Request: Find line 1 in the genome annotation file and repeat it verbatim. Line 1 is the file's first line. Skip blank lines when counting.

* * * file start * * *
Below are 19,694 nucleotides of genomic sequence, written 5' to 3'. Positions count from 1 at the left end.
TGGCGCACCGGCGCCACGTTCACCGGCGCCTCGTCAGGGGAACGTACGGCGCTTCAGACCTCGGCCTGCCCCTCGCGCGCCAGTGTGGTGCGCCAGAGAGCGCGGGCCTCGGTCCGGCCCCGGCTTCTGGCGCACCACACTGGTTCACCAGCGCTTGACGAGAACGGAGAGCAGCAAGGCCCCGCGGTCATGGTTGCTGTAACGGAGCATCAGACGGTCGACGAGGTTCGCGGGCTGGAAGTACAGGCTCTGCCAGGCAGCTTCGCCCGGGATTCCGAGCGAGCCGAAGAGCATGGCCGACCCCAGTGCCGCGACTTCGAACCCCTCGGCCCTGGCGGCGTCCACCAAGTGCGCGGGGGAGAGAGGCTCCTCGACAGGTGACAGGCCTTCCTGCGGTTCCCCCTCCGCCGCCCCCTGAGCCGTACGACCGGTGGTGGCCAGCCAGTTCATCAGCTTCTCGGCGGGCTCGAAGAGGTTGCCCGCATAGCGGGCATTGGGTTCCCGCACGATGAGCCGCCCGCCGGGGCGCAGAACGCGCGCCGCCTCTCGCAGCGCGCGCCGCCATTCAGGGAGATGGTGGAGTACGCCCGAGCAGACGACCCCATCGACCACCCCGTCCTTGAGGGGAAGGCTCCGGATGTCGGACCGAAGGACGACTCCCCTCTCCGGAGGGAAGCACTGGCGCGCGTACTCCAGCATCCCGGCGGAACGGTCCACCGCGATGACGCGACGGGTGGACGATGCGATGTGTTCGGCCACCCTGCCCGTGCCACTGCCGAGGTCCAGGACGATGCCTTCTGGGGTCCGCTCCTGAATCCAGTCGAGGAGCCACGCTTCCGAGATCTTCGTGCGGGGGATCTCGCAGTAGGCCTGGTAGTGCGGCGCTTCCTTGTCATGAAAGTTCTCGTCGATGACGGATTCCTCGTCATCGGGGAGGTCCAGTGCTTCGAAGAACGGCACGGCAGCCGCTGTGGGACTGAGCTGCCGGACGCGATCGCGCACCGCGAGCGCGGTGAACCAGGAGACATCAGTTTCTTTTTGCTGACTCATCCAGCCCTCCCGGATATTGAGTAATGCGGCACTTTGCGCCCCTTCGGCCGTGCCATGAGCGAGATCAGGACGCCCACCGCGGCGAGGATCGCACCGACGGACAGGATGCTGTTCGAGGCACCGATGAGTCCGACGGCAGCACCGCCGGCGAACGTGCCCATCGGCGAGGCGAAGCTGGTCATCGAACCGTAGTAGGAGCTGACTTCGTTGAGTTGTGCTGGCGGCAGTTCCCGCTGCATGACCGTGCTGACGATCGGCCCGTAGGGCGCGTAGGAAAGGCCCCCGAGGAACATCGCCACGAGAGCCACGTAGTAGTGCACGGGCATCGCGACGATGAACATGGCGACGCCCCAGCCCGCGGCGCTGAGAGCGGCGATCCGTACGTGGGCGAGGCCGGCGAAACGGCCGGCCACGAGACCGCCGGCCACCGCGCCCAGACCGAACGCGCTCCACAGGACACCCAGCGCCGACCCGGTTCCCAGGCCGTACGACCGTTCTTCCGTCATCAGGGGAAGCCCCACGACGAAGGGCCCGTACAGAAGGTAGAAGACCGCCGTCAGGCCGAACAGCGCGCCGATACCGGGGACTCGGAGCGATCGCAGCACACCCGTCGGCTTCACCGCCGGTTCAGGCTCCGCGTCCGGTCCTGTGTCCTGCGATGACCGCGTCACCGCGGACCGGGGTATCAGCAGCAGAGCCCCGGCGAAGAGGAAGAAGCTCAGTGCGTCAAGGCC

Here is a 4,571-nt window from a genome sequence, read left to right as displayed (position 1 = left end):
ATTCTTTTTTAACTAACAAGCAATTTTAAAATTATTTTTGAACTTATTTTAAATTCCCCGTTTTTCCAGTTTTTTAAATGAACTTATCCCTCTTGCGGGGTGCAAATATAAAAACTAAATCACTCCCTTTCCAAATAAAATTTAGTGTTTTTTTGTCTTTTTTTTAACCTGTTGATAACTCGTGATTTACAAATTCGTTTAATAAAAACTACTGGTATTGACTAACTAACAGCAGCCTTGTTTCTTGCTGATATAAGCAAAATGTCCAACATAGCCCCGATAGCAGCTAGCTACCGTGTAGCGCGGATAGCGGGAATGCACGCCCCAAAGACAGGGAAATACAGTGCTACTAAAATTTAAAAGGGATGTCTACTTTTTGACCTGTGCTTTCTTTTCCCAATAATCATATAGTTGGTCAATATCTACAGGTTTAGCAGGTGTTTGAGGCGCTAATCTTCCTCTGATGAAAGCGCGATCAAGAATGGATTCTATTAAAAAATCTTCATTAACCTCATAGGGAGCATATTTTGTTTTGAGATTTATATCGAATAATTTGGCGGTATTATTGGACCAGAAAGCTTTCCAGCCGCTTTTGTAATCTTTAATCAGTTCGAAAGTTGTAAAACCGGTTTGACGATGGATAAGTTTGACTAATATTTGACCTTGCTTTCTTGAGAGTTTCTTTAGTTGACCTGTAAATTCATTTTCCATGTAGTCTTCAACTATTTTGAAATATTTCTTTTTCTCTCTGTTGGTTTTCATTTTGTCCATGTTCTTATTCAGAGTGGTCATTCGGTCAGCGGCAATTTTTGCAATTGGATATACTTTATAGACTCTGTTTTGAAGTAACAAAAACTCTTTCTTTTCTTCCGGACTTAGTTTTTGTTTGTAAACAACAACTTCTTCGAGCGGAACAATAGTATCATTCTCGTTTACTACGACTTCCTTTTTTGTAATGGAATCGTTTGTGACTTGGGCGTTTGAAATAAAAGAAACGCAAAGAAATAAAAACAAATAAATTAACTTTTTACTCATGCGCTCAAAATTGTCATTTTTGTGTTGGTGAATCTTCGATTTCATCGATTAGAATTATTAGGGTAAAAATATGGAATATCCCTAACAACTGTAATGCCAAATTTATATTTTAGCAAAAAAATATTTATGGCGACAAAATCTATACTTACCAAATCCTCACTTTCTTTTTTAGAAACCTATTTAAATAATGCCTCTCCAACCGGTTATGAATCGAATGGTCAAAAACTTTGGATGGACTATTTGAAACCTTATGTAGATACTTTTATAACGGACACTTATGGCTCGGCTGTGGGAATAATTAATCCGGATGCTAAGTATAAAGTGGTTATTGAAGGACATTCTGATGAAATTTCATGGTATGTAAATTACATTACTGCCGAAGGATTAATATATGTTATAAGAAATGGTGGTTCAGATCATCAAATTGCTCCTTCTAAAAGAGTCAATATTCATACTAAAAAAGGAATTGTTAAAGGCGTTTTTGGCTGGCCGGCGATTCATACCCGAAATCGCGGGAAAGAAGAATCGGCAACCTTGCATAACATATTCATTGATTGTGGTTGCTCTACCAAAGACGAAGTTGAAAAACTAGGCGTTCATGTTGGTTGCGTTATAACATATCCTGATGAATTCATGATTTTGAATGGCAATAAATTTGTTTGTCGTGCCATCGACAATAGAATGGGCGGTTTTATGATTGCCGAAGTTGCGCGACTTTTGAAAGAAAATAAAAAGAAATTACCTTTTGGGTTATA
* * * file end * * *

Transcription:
Below are 19,694 nucleotides of genomic sequence, written 5' to 3'. Positions count from 1 at the left end.